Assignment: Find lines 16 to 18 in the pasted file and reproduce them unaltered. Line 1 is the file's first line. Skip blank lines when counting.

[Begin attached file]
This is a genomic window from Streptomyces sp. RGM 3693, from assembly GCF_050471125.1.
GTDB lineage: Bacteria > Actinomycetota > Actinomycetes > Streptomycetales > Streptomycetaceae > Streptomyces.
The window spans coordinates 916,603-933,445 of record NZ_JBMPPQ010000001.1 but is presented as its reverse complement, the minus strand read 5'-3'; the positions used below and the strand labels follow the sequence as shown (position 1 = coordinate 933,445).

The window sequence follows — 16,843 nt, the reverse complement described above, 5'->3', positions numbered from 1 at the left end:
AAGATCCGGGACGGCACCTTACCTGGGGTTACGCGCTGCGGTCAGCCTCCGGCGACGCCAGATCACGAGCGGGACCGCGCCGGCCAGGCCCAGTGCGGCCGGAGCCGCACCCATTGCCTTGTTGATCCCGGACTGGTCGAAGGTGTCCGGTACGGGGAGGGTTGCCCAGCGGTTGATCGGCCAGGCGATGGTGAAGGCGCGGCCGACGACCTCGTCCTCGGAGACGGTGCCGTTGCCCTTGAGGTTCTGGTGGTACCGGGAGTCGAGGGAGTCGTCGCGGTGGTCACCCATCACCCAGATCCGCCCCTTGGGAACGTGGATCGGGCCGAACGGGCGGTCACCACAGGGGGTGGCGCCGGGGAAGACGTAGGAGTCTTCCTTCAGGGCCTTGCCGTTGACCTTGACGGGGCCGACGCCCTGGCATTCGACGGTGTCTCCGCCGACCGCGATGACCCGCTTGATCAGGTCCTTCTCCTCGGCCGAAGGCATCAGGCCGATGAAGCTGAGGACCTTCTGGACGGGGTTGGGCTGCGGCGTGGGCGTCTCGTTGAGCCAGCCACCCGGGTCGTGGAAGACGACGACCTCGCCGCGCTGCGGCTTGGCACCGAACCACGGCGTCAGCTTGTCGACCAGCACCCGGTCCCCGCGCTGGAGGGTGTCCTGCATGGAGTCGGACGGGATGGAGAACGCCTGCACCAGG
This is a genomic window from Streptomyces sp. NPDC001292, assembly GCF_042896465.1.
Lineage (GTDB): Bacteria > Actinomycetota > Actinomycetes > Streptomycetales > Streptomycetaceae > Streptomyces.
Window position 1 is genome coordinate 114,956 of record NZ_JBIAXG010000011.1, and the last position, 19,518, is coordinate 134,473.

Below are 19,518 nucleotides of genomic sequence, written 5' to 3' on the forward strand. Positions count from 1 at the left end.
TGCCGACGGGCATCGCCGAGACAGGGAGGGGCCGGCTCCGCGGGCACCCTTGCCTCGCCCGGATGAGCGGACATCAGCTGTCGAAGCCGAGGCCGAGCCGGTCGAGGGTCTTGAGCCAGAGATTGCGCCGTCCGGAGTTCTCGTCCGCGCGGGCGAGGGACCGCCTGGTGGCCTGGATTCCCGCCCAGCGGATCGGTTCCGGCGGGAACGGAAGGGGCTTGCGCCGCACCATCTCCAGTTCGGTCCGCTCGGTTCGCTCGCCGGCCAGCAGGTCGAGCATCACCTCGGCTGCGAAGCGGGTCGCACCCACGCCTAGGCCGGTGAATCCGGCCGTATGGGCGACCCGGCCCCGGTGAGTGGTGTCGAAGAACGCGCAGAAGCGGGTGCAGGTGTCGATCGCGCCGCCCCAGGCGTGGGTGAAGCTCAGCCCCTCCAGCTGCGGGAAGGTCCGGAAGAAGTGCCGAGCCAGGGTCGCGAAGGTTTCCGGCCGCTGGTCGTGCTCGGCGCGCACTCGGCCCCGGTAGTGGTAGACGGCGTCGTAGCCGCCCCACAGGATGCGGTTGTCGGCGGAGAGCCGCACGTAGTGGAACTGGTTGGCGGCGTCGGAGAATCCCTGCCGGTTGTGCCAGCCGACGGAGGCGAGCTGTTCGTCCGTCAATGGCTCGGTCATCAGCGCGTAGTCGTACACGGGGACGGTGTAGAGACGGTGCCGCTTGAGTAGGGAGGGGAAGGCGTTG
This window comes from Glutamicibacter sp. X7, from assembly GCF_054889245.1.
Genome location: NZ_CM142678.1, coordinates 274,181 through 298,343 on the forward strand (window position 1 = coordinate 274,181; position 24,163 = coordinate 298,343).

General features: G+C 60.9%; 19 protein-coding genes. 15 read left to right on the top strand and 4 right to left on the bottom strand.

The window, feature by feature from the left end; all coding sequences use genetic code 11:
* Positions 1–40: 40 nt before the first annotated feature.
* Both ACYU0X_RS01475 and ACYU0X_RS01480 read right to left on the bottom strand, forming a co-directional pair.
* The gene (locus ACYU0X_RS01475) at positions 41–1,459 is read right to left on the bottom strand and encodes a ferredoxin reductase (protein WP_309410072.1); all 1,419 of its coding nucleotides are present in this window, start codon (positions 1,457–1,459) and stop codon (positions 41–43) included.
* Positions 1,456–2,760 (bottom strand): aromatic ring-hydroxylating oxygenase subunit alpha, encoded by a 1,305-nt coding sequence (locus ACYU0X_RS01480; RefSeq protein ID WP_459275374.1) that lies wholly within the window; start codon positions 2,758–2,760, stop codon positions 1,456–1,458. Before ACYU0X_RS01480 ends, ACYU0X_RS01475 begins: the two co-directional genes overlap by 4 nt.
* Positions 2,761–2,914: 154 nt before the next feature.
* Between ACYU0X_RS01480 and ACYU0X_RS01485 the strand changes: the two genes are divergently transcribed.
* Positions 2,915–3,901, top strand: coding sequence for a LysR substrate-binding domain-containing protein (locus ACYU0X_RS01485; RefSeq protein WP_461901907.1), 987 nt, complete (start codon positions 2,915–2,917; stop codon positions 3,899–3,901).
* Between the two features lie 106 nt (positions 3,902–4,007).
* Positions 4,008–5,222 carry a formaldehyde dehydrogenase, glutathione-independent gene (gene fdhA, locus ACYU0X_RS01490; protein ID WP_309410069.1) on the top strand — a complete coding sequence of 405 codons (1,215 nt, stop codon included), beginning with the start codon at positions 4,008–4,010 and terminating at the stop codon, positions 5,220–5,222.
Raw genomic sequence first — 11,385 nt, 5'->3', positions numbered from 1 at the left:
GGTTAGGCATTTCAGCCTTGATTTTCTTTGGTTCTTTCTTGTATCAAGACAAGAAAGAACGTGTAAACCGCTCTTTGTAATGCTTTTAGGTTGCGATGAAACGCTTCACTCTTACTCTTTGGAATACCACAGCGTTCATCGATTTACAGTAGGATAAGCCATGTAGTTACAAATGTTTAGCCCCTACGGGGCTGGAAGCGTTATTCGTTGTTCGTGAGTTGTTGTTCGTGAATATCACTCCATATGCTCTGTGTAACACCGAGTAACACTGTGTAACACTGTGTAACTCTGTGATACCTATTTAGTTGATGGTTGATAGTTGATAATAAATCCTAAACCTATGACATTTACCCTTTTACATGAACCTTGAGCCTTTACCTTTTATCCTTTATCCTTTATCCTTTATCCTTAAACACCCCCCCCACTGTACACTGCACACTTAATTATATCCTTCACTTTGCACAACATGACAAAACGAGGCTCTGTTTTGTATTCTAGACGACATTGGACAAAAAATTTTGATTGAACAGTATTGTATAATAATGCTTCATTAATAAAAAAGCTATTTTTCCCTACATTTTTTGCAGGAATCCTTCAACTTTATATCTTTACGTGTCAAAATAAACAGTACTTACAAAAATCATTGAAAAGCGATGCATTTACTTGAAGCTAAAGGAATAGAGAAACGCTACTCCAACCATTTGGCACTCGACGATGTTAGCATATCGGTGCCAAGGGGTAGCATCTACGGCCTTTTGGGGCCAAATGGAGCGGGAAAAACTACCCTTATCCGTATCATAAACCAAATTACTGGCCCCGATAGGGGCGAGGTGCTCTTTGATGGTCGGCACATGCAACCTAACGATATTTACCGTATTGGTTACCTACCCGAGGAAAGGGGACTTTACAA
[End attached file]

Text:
* Both ACYU0X_RS01475 and ACYU0X_RS01480 read right to left on the bottom strand, forming a co-directional pair.
* The gene (locus ACYU0X_RS01475) at positions 41–1,459 is read right to left on the bottom strand and encodes a ferredoxin reductase (protein WP_309410072.1); all 1,419 of its coding nucleotides are present in this window, start codon (positions 1,457–1,459) and stop codon (positions 41–43) included.
* Positions 1,456–2,760 (bottom strand): aromatic ring-hydroxylating oxygenase subunit alpha, encoded by a 1,305-nt coding sequence (locus ACYU0X_RS01480; RefSeq protein ID WP_459275374.1) that lies wholly within the window; start codon positions 2,758–2,760, stop codon positions 1,456–1,458. Before ACYU0X_RS01480 ends, ACYU0X_RS01475 begins: the two co-directional genes overlap by 4 nt.